Two hundred years after Mary Shelley's novel the brilliant but mad Doctor has sustained his creature and himself over two centuries through genetic experimentation. In present-day America ... See full summary »

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Cast

Cast overview, first billed only:
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Deborah Duke ...
Angelique
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Jenna (as Ann Mahoney Kadar)
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Kathleen Burke
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Detective Frye
Stocker Fontelieu ...
Patrick
Maureen Brennan ...
Vickey
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Jack Rogers
Will Schierhorn ...
Anthony O'Connor
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Watkins
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Storyline

Two hundred years after Mary Shelley's novel the brilliant but mad Doctor has sustained his creature and himself over two centuries through genetic experimentation. In present-day America Detective O'Connor is investigating a series of horrific murders which leads her to the doctor and his creature. What she uncovers reveals the strange evolution the doctor and his creation undergo over the course of two centuries and the divergent paths creator and monster take in pursuing good or evil. Written by dumpster_cakes

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Someone new is playing God.


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10 October 2004 (USA)  »

Also Known As:

Frankenstein - Auf der Jagd nach seinem Schöpfer  »

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1.78 : 1
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Did You Know?

Trivia

The concept for this telefilm was originally developed by Dean R. Koontz and collaborator Kevin Anderson, and intended as a television series. When USA Networks joined the project as production company and distributor, Koontz signed on as screenwriter and executive producer. Martin Scorsese also signed on as executive producer, and a cast (most of whom were in the final product) was assembled. Following creative disputes between USA and Koontz, both Koontz and Scorsese left the project (Scorsese was later convinced to return). Koontz and Anderson later developed the concept into a series of novels (as "Dean Koontz' Frankenstein"), but Koontz allowed USA to use the names of his characters as long as they altered the plot and removed his name from all consideration. See more »

Quotes

Deucalion: Your real enemy is not the killer. It's his maker, and mine, too. I was created with bodies salvaged from a prison graveyard. One heart from a thief, one from a crazed killer, hands from a strangler, eyes from an ax murderer. My life force from a thunderstorm.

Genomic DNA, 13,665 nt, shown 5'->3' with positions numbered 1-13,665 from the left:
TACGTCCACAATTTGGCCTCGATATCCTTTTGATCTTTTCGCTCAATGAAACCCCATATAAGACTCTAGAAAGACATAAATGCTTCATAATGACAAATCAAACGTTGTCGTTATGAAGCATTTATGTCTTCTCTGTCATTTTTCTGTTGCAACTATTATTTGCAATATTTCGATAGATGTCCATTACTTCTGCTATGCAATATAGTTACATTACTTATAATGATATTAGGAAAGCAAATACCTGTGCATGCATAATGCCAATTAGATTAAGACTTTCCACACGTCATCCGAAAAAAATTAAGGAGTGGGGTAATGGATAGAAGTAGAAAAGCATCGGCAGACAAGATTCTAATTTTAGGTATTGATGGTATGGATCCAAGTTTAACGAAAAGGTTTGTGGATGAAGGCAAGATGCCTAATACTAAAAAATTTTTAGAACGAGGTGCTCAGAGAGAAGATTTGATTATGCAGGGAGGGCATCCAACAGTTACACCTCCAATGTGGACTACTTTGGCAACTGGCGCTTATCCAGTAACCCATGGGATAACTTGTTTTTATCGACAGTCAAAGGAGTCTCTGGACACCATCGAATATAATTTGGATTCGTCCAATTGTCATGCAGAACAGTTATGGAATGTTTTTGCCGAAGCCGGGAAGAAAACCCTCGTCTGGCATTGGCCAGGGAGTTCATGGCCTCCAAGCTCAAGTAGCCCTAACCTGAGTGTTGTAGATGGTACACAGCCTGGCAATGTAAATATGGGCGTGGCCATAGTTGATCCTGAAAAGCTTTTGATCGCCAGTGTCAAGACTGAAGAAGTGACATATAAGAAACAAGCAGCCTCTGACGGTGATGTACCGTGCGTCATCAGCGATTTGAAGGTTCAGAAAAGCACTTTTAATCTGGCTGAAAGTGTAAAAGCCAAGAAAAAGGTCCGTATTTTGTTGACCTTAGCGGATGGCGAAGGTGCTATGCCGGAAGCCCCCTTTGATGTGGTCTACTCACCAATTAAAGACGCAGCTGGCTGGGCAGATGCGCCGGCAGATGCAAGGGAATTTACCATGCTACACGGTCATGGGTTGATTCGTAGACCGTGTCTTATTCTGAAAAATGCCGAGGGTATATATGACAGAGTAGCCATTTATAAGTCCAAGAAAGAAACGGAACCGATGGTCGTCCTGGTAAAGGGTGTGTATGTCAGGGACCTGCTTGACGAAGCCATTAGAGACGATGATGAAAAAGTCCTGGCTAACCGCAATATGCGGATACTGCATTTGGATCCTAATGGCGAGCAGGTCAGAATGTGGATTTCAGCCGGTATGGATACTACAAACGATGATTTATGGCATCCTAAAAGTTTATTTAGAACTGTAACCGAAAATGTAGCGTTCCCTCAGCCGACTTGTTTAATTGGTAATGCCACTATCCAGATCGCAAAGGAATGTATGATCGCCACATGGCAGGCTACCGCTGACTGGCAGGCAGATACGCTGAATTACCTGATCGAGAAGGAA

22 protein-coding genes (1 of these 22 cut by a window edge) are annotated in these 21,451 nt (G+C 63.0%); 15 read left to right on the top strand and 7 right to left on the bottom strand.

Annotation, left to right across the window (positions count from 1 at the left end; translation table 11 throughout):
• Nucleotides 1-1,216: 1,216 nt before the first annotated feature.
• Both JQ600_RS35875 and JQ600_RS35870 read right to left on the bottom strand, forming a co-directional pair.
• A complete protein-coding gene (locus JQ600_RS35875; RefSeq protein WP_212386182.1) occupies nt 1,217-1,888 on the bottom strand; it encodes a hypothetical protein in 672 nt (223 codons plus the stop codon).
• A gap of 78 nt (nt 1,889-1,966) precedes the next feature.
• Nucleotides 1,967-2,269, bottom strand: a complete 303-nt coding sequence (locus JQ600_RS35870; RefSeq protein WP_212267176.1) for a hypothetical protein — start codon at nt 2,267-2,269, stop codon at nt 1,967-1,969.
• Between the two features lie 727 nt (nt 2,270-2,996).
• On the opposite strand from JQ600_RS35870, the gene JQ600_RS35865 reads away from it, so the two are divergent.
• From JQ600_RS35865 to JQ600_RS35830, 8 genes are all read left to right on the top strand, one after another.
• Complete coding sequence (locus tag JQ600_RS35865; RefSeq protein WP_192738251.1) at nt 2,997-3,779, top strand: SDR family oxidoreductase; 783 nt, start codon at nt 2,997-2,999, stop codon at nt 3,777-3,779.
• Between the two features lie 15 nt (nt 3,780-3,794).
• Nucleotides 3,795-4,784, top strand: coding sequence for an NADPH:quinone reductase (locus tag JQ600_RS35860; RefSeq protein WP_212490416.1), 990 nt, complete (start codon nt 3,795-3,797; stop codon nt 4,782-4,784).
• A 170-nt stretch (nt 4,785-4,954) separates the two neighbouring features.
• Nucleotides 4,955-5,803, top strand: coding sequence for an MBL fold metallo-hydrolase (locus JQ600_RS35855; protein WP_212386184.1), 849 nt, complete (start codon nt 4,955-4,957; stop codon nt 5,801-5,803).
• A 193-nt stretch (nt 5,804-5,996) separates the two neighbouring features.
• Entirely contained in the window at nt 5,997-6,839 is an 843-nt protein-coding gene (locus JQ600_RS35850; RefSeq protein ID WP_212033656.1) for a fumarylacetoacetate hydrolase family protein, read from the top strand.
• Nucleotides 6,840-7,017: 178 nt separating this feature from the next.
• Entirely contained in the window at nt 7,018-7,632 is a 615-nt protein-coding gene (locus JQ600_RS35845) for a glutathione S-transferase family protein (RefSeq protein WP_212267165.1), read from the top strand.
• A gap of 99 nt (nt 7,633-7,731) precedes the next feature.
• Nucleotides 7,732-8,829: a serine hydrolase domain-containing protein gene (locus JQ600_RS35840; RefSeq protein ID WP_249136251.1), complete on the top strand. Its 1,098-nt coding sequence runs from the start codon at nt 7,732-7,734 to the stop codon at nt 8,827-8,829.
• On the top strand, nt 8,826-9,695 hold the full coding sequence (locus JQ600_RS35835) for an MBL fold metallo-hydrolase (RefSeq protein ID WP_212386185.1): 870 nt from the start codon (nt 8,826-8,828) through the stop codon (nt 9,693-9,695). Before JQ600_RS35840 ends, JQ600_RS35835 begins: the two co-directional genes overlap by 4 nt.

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Connections

Version of Frankenstein (1987) See more »

Soundtracks

What I'm About
Written by Spencer Proffer and Steve Plunkett
Performed by Trust Company (as The Trust Company)
Courtesy of Geffen Records
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User Reviews

 
Lamentable update of the classic story
10 March 2012 | by (United Kingdom) – See all my reviews

Let me get this straight to begin with: FRANKENSTEIN is a horrible reinterpretation of the classic Mary Shelley novel, which attempts to modernise the story in a pre-flooding New Orleans. Everything about this production screams cliché: there's a murky, depressing visual style that constantly uses David Fincher's SE7EN as its source material (isn't that so late '90s?) and a storyline that ends up going absolutely nowhere. The reason? This was the ill-conceived pilot of a television series that was never made, so don't go in expecting any kind of plot resolution or tying up of loose ends.

The tired story sees a couple of lame detectives (Parker Posey and Adam Goldberg, possibly the most uninteresting cops I've seen in any movie) going after a killer leaving a string of bizarre deaths in his wake. Along the way, they come across Vincent Perez as a strangely scarred and hooded figure, and there are no prizes for guessing who he's supposed to be. There's also some pointless stuff involving ruthless scientist Victor Helios, played by Thomas Kretschmann. He's Frankenstein, but despite taking up a great deal of screen time he never actually gets involved in the main storyline.

Yeah, the film really is that muddled and disjointed: the detectives never catch up with Frankenstein, and we never even learn how he's still alive in the modern day. Talk about a con. Instead, the thrust of the plot eventually turns out to involve Michael Madsen, playing a fellow detective with a few secrets of his own. But there's really nothing to keep you watching: no interesting set-pieces, no special effects to speak of, no drama, no tension, not one bit of suspense. Director Marcus Nispel's work feels adrift and aimless outside of his preferred genre (remakes), and Dean Koontz wisely took his name off the thing. You can hardly blame him.


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